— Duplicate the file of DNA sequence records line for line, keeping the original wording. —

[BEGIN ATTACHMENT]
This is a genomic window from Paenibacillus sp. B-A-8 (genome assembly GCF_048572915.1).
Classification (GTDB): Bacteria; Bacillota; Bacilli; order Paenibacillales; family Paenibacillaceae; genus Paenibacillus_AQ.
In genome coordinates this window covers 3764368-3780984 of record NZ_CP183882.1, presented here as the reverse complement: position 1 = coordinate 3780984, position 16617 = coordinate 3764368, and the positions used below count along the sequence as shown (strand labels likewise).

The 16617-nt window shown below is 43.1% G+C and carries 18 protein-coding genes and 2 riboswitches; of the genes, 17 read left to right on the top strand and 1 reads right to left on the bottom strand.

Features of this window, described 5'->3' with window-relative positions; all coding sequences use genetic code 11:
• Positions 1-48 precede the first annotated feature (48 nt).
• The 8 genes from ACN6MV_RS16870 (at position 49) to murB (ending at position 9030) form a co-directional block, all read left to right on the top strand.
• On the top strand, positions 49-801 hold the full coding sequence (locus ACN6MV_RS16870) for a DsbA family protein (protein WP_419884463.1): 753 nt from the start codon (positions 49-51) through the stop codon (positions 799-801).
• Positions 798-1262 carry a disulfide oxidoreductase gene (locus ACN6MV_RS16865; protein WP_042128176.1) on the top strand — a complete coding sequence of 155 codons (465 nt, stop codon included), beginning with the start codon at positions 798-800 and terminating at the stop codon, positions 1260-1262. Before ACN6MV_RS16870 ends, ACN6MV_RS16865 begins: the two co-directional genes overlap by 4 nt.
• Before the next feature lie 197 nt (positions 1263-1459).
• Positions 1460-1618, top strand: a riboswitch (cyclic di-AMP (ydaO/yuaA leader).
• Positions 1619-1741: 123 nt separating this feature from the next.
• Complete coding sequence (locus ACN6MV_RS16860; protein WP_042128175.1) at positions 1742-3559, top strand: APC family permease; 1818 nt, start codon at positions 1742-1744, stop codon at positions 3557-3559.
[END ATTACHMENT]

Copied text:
This is a genomic window from Paenibacillus sp. B-A-8 (genome assembly GCF_048572915.1).
Classification (GTDB): Bacteria; Bacillota; Bacilli; order Paenibacillales; family Paenibacillaceae; genus Paenibacillus_AQ.
In genome coordinates this window covers 3764368-3780984 of record NZ_CP183882.1, presented here as the reverse complement: position 1 = coordinate 3780984, position 16617 = coordinate 3764368, and the positions used below count along the sequence as shown (strand labels likewise).

The 16617-nt window shown below is 43.1% G+C and carries 18 protein-coding genes and 2 riboswitches; of the genes, 17 read left to right on the top strand and 1 reads right to left on the bottom strand.

Features of this window, described 5'->3' with window-relative positions; all coding sequences use genetic code 11:
• Positions 1-48 precede the first annotated feature (48 nt).
• The 8 genes from ACN6MV_RS16870 (at position 49) to murB (ending at position 9030) form a co-directional block, all read left to right on the top strand.
• On the top strand, positions 49-801 hold the full coding sequence (locus ACN6MV_RS16870) for a DsbA family protein (protein WP_419884463.1): 753 nt from the start codon (positions 49-51) through the stop codon (positions 799-801).
• Positions 798-1262 carry a disulfide oxidoreductase gene (locus ACN6MV_RS16865; protein WP_042128176.1) on the top strand — a complete coding sequence of 155 codons (465 nt, stop codon included), beginning with the start codon at positions 798-800 and terminating at the stop codon, positions 1260-1262. Before ACN6MV_RS16870 ends, ACN6MV_RS16865 begins: the two co-directional genes overlap by 4 nt.
• Before the next feature lie 197 nt (positions 1263-1459).
• Positions 1460-1618, top strand: a riboswitch (cyclic di-AMP (ydaO/yuaA leader).
• Positions 1619-1741: 123 nt separating this feature from the next.
• Complete coding sequence (locus ACN6MV_RS16860; protein WP_042128175.1) at positions 1742-3559, top strand: APC family permease; 1818 nt, start codon at positions 1742-1744, stop codon at positions 3557-3559.